Topics Discussed: cardiology; cardiopulmonary resuscitation.
Sections: Cardiopulmonary Resuscitation: Introduction, The Importance of Incorporating High-Quality Basic Life Support into Advanced Life-Support Measures, Airway and Ventilation, Vascular Access Priorities for Medication Administration, A Systematic Approach to Arrest and Prearrest Dysrhythmias, Paroxysmal Supraventricular Tachycardia, Ventricular Tachycardia (with a Pulse), Asystole and PEA, Special Etiologies of Cardiopulmonary Arrest and Postresuscitation Considerations, References.
- Primary cardiac arrest is rare in children. Early recognition and prompt treatment of respiratory distress and shock are essential to prevent the progression to cardiopulmonary arrest.
- High-quality cardiopulmonary resuscitation (CPR) must be integrated into advanced life-support measures in order to ensure a good outcome during resuscitation. The code leader must therefore continually monitor the quality of chest compressions during the entire resuscitation.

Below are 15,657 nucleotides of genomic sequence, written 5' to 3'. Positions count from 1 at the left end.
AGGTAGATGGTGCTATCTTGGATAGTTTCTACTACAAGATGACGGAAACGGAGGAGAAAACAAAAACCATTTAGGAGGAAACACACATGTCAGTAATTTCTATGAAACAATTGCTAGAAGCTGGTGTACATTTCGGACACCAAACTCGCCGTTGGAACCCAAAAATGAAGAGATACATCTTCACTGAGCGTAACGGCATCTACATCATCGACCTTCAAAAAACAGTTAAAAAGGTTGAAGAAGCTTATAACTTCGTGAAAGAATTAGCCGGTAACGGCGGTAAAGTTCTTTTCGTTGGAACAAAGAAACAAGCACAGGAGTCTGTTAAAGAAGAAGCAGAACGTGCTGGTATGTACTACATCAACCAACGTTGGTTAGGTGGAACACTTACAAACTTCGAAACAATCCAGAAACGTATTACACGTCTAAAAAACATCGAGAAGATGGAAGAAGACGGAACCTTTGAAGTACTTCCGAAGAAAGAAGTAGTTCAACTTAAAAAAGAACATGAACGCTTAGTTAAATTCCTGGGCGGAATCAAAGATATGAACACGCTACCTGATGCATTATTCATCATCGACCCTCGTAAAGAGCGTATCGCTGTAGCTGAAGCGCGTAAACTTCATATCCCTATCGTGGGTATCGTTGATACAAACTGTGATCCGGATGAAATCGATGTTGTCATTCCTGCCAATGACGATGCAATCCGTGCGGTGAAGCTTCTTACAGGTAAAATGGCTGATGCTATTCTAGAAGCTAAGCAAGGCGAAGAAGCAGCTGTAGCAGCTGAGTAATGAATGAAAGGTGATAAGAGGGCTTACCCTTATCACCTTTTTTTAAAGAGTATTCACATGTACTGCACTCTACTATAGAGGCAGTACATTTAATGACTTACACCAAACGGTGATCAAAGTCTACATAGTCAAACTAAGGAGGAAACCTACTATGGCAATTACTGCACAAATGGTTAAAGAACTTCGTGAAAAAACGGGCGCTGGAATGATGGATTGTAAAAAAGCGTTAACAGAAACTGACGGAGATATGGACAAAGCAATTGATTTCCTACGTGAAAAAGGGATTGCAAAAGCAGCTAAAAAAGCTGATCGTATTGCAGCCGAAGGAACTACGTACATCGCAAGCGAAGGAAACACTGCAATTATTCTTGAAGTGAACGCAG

- When two or more health care providers are performing CPR in an infant or child the correct compression to ventilation ratio is 15:2 (15 compressions followed by 2 ventilations). In all other circumstances, the new universal 30:2 compression to ventilation ratio should be used.
- Minimizing interruptions of chest compressions provides for better myocardial perfusion during CPR. Two-minute cycles of CPR should be performed before stopping compressions to reassess the child.
- Automated external defibrillators can be safely and effectively used in children older than 1 year. If at all possible a pediatric attenuator device should be used if the automated external defibrillator is being used in a child younger than 8 years of age or less than 25 kg.
- Overzealous ventilations via an advanced airway can impede venous return to the heart and thus potentially decrease cardiac output during CPR.
- Ventricular fibrillation and pulseless ventricular tachycardia..."
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